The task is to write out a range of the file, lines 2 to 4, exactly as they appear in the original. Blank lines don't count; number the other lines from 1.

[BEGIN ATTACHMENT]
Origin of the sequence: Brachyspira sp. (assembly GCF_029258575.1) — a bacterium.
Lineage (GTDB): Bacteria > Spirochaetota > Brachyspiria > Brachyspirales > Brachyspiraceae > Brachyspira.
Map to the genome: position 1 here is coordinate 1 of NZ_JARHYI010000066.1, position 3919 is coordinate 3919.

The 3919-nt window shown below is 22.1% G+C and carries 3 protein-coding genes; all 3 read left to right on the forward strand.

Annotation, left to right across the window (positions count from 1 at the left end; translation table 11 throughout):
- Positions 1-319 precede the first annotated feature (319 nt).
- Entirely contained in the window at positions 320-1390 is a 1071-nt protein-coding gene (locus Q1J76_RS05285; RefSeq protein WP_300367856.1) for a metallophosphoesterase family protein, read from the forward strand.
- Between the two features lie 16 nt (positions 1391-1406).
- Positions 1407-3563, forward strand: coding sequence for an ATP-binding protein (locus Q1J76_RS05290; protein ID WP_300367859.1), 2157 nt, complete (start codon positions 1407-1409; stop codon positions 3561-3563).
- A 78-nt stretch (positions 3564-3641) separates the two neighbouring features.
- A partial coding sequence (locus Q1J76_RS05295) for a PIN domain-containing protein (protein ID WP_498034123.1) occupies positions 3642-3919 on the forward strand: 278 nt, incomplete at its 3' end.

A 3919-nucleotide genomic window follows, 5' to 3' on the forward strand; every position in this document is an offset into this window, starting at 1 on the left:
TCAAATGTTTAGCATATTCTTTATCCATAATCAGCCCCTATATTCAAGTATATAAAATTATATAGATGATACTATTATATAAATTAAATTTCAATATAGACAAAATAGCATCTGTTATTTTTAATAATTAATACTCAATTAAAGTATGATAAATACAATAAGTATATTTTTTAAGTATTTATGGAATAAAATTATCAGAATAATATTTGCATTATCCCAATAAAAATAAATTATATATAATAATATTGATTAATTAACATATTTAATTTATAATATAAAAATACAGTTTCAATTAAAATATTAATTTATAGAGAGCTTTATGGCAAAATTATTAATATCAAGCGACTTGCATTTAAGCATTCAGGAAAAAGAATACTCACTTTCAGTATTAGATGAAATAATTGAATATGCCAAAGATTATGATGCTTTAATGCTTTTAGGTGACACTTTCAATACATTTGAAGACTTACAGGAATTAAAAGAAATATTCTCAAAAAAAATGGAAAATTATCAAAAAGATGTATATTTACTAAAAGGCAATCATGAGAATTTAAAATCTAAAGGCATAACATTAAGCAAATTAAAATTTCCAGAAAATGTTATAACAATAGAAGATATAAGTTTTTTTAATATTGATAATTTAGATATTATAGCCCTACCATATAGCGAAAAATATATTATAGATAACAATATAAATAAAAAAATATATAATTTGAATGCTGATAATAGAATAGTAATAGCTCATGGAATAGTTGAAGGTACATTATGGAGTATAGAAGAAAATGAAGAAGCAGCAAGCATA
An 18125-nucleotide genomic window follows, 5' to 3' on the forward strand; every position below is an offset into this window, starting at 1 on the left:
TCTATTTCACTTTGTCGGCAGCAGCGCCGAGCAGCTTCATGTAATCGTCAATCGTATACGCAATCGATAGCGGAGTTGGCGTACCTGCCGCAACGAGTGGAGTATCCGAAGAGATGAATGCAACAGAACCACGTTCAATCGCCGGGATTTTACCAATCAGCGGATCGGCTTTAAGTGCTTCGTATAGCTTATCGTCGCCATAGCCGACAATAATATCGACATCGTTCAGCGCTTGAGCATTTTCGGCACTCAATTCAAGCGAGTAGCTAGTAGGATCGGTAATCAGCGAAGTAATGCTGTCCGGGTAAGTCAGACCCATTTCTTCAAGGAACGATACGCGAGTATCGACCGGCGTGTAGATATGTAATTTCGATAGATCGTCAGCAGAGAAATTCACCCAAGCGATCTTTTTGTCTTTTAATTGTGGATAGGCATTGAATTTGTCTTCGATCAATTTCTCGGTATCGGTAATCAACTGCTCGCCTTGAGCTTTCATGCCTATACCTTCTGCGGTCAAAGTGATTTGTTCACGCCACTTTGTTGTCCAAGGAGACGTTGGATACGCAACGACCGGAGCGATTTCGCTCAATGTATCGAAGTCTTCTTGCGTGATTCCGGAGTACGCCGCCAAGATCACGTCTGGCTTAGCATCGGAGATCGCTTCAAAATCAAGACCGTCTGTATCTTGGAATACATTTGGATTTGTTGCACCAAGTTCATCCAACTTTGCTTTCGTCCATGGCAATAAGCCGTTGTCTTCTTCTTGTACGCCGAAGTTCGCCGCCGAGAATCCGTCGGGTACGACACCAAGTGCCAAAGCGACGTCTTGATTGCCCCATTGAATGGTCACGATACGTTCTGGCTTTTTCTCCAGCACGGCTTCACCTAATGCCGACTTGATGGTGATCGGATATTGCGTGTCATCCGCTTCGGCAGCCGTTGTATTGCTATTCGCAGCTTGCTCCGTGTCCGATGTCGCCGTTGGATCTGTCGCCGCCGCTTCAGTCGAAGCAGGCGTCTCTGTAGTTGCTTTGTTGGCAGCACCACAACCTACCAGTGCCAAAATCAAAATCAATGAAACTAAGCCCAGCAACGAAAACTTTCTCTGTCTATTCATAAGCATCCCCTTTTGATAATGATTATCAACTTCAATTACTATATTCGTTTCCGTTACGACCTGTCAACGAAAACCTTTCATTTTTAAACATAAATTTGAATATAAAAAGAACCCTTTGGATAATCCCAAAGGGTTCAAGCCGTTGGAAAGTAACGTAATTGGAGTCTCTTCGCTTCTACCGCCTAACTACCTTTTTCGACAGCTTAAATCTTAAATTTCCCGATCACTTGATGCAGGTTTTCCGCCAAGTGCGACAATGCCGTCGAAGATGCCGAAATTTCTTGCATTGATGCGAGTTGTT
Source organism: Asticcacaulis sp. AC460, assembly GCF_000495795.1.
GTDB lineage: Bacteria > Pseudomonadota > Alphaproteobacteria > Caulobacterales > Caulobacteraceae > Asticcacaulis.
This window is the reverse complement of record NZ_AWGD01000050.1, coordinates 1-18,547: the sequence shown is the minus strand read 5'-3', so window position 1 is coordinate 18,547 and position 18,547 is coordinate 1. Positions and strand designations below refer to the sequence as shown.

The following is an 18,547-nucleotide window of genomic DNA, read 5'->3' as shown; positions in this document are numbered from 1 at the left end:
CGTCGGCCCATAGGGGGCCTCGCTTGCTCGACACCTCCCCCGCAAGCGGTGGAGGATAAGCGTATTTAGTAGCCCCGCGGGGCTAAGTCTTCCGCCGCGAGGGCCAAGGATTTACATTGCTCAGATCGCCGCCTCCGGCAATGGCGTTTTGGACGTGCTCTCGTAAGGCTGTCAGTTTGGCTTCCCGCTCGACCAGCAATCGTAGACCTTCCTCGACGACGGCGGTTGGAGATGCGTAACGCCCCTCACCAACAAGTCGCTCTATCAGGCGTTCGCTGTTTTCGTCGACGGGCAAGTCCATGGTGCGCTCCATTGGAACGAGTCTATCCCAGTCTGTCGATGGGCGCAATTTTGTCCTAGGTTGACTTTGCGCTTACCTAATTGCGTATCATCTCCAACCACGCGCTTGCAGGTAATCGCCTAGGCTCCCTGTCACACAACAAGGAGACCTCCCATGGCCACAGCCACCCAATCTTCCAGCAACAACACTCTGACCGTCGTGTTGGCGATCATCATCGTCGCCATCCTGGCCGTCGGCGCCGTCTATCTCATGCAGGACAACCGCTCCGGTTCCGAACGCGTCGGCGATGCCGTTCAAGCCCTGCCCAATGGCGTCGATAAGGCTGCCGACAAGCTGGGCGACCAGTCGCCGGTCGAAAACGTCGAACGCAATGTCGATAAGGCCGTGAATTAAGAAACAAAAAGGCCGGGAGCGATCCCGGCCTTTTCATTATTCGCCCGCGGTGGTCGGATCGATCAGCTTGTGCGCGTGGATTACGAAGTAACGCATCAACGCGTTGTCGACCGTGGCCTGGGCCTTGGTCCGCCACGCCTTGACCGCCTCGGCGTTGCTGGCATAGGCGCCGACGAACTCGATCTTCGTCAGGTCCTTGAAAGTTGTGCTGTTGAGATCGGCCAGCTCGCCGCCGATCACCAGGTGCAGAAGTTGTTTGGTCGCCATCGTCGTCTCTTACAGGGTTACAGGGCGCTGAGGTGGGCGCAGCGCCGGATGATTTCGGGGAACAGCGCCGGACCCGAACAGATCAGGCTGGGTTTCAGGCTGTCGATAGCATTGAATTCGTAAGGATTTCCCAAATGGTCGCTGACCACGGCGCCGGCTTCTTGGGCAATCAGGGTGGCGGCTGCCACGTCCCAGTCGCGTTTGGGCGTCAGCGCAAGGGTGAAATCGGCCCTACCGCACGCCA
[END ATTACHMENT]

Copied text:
Lineage (GTDB): Bacteria > Spirochaetota > Brachyspiria > Brachyspirales > Brachyspiraceae > Brachyspira.
Map to the genome: position 1 here is coordinate 1 of NZ_JARHYI010000066.1, position 3919 is coordinate 3919.

The 3919-nt window shown below is 22.1% G+C and carries 3 protein-coding genes; all 3 read left to right on the forward strand.